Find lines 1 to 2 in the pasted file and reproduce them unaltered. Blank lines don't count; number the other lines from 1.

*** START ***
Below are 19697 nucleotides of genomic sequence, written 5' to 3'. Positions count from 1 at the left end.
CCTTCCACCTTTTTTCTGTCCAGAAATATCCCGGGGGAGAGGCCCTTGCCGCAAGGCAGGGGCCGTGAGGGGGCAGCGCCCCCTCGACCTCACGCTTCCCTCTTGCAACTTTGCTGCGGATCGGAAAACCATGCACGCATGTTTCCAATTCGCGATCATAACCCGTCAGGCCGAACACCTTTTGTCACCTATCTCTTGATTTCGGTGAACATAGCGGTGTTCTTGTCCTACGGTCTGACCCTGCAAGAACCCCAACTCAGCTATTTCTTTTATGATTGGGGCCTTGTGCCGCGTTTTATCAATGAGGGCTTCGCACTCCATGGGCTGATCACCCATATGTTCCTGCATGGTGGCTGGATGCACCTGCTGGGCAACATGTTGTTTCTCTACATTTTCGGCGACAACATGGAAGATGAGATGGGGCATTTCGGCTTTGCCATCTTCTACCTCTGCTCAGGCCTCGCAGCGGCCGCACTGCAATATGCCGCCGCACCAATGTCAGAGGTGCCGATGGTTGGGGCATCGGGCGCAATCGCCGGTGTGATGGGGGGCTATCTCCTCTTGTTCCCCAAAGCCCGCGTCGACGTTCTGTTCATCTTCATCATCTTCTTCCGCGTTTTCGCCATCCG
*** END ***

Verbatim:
Below are 19697 nucleotides of genomic sequence, written 5' to 3'. Positions count from 1 at the left end.
CCTTCCACCTTTTTTCTGTCCAGAAATATCCCGGGGGAGAGGCCCTTGCCGCAAGGCAGGGGCCGTGAGGGGGCAGCGCCCCCTCGACCTCACGCTTCCCTCTTGCAACTTTGCTGCGGATCGGAAAACCATGCACGCATGTTTCCAATTCGCGATCATAACCCGTCAGGCCGAACACCTTTTGTCACCTATCTCTTGATTTCGGTGAACATAGCGGTGTTCTTGTCCTACGGTCTGACCCTGCAAGAACCCCAACTCAGCTATTTCTTTTATGATTGGGGCCTTGTGCCGCGTTTTATCAATGAGGGCTTCGCACTCCATGGGCTGATCACCCATATGTTCCTGCATGGTGGCTGGATGCACCTGCTGGGCAACATGTTGTTTCTCTACATTTTCGGCGACAACATGGAAGATGAGATGGGGCATTTCGGCTTTGCCATCTTCTACCTCTGCTCAGGCCTCGCAGCGGCCGCACTGCAATATGCCGCCGCACCAATGTCAGAGGTGCCGATGGTTGGGGCATCGGGCGCAATCGCCGGTGTGATGGGGGGCTATCTCCTCTTGTTCCCCAAAGCCCGCGTCGACGTTCTGTTCATCTTCATCATCTTCTTCCGCGTTTTCGCCATCCG